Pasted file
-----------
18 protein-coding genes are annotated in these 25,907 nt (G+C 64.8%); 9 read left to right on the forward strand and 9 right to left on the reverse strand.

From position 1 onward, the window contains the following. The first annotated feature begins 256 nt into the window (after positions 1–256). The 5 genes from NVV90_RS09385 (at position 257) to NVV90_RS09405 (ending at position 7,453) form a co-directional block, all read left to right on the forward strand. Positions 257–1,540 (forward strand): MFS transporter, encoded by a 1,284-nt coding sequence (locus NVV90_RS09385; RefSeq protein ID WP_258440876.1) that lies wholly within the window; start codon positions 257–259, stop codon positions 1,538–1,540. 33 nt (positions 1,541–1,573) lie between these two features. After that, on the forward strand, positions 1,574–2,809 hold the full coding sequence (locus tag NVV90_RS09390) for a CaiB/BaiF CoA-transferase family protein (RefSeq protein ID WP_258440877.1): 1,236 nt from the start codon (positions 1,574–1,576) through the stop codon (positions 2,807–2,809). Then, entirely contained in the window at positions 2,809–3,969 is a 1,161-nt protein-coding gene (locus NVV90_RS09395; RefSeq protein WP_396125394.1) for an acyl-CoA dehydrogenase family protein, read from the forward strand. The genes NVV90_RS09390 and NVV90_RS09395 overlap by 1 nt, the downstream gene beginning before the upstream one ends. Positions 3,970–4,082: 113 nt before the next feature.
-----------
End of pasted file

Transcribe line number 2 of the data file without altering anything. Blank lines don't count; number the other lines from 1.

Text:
From position 1 onward, the window contains the following. The first annotated feature begins 256 nt into the window (after positions 1–256). The 5 genes from NVV90_RS09385 (at position 257) to NVV90_RS09405 (ending at position 7,453) form a co-directional block, all read left to right on the forward strand. Positions 257–1,540 (forward strand): MFS transporter, encoded by a 1,284-nt coding sequence (locus NVV90_RS09385; RefSeq protein ID WP_258440876.1) that lies wholly within the window; start codon positions 257–259, stop codon positions 1,538–1,540. 33 nt (positions 1,541–1,573) lie between these two features. After that, on the forward strand, positions 1,574–2,809 hold the full coding sequence (locus tag NVV90_RS09390) for a CaiB/BaiF CoA-transferase family protein (RefSeq protein ID WP_258440877.1): 1,236 nt from the start codon (positions 1,574–1,576) through the stop codon (positions 2,807–2,809). Then, entirely contained in the window at positions 2,809–3,969 is a 1,161-nt protein-coding gene (locus NVV90_RS09395; RefSeq protein WP_396125394.1) for an acyl-CoA dehydrogenase family protein, read from the forward strand. The genes NVV90_RS09390 and NVV90_RS09395 overlap by 1 nt, the downstream gene beginning before the upstream one ends. Positions 3,970–4,082: 113 nt before the next feature.